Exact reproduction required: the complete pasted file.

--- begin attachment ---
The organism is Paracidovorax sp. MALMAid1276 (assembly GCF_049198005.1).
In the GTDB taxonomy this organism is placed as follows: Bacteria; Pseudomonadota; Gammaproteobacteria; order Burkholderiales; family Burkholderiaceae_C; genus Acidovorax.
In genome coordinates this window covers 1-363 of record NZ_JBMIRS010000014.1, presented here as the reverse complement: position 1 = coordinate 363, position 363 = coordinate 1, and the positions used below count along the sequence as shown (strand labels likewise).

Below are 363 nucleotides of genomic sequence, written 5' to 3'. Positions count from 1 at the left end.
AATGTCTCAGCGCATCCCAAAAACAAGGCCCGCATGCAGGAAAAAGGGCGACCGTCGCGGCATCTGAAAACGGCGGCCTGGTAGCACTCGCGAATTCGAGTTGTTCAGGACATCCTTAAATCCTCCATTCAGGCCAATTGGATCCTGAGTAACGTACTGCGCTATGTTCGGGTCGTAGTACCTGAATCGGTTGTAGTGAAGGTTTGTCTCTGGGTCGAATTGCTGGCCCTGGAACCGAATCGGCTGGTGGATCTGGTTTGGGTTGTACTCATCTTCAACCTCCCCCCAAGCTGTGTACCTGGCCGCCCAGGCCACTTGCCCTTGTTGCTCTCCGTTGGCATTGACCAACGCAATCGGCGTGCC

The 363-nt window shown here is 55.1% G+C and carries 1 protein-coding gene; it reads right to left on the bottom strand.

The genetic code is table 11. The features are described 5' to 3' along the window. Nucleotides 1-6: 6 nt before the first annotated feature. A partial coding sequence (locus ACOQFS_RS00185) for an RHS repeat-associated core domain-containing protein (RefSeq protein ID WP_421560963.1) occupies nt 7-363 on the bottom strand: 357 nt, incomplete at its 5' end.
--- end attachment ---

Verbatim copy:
The organism is Paracidovorax sp. MALMAid1276 (assembly GCF_049198005.1).
In the GTDB taxonomy this organism is placed as follows: Bacteria; Pseudomonadota; Gammaproteobacteria; order Burkholderiales; family Burkholderiaceae_C; genus Acidovorax.
In genome coordinates this window covers 1-363 of record NZ_JBMIRS010000014.1, presented here as the reverse complement: position 1 = coordinate 363, position 363 = coordinate 1, and the positions used below count along the sequence as shown (strand labels likewise).

Below are 363 nucleotides of genomic sequence, written 5' to 3'. Positions count from 1 at the left end.
AATGTCTCAGCGCATCCCAAAAACAAGGCCCGCATGCAGGAAAAAGGGCGACCGTCGCGGCATCTGAAAACGGCGGCCTGGTAGCACTCGCGAATTCGAGTTGTTCAGGACATCCTTAAATCCTCCATTCAGGCCAATTGGATCCTGAGTAACGTACTGCGCTATGTTCGGGTCGTAGTACCTGAATCGGTTGTAGTGAAGGTTTGTCTCTGGGTCGAATTGCTGGCCCTGGAACCGAATCGGCTGGTGGATCTGGTTTGGGTTGTACTCATCTTCAACCTCCCCCCAAGCTGTGTACCTGGCCGCCCAGGCCACTTGCCCTTGTTGCTCTCCGTTGGCATTGACCAACGCAATCGGCGTGCC

The 363-nt window shown here is 55.1% G+C and carries 1 protein-coding gene; it reads right to left on the bottom strand.

The genetic code is table 11. The features are described 5' to 3' along the window. Nucleotides 1-6: 6 nt before the first annotated feature. A partial coding sequence (locus ACOQFS_RS00185) for an RHS repeat-associated core domain-containing protein (RefSeq protein ID WP_421560963.1) occupies nt 7-363 on the bottom strand: 357 nt, incomplete at its 5' end.